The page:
Today, the Partnership for New York City submitted comments on changes to the New York City Charter in support of ranked choice voting, which will increase fairness in the city’s election system.
Thank you, Chair Benjamin and members of the committee, for the opportunity to comment on changes to the New York City Charter related to ranked choice voting. The Partnership for New York City represents the city’s business leaders and largest private sector employers. We work together with government, labor and the nonprofit sector to maintain the city’s position as the pre-eminent global center of commerce, innovation and economic opportunity.
The Partnership urges the Commission to include ranked choice voting for all city primaries and special elections in the ballot questions to be submitted to the voters in November 2019. The cost of administering elections and the public funding of candidates mean that all taxpayers, including the business community, have an interest in ensuring the city’s election system is fair and achieves the goal of electing officials who represent their constituents. The city spends a considerable amount of money supporting elections. In 2017, the year of the last mayoral election, the city spent $17.7 million in public payments to candidates and nearly $30 million to administer the election. More recently, the city provided $7.2 million in matching funds to 11 candidates for the Public Advocate special election.
Despite all of this funding, the outcome of city elections is not necessarily a true reflection of the will of the majority of the electorate. New York City often has very low voter turnout, particularly for primaries and local offices. For example, only 12% of active voters participated in the primaries in 2017. Local candidates often win without a majority – the successful candidate in the recent special election for Public Advocate won with approximately 35% of the vote. As a result, candidates may rely on a relatively narrow spectrum of the electorate to give them a plurality rather than striving to win the support of a broad constituency.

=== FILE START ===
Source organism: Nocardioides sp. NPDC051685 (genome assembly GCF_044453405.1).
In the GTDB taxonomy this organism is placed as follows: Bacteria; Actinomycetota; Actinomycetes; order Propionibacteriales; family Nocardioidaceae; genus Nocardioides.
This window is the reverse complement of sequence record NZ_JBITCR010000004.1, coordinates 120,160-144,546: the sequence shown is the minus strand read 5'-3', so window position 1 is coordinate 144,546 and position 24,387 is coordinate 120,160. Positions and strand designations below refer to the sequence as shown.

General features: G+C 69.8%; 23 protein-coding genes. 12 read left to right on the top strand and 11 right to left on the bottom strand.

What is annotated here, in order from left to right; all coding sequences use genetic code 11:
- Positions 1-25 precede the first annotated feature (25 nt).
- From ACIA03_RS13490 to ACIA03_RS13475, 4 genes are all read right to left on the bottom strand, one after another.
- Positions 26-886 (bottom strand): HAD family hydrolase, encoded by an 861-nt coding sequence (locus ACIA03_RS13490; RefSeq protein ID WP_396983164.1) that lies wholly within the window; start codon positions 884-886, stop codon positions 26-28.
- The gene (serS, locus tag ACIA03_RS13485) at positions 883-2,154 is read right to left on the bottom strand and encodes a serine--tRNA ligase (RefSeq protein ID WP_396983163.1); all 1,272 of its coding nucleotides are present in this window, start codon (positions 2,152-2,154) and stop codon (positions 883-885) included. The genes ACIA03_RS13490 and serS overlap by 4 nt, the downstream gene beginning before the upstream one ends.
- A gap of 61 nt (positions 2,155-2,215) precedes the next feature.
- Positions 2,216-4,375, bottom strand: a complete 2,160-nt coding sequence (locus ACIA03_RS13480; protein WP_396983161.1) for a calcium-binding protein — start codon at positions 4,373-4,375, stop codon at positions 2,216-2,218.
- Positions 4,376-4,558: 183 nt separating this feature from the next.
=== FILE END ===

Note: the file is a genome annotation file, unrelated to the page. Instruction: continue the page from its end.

Ranked choice voting pushes a candidate to try to reach beyond their base in order to attract more voters. The result is elections where the winners more truly represent their districts. Election of office holders with a broad constituency is likely to inspire larger voter turnout. We are hopeful that this system will improve the civility of campaigns. Finally, ranked choice voting may also save the city money. At a minimum, it would avoid expensive run-off elections like the 2013 Democratic primary run-off for Public Advocate which cost more than $11 million.
Ranked choice voting has already been successfully implemented internationally (Australia, Ireland, New Zealand, Malta, Northern Ireland and Scotland), in the state of Maine and in other U.S. localities (e.g., San Francisco, Minneapolis and Santa Fe). We hope you will allow New York City voters to choose ranked choice voting in November. This is a good first step toward electoral reforms that are needed in New York.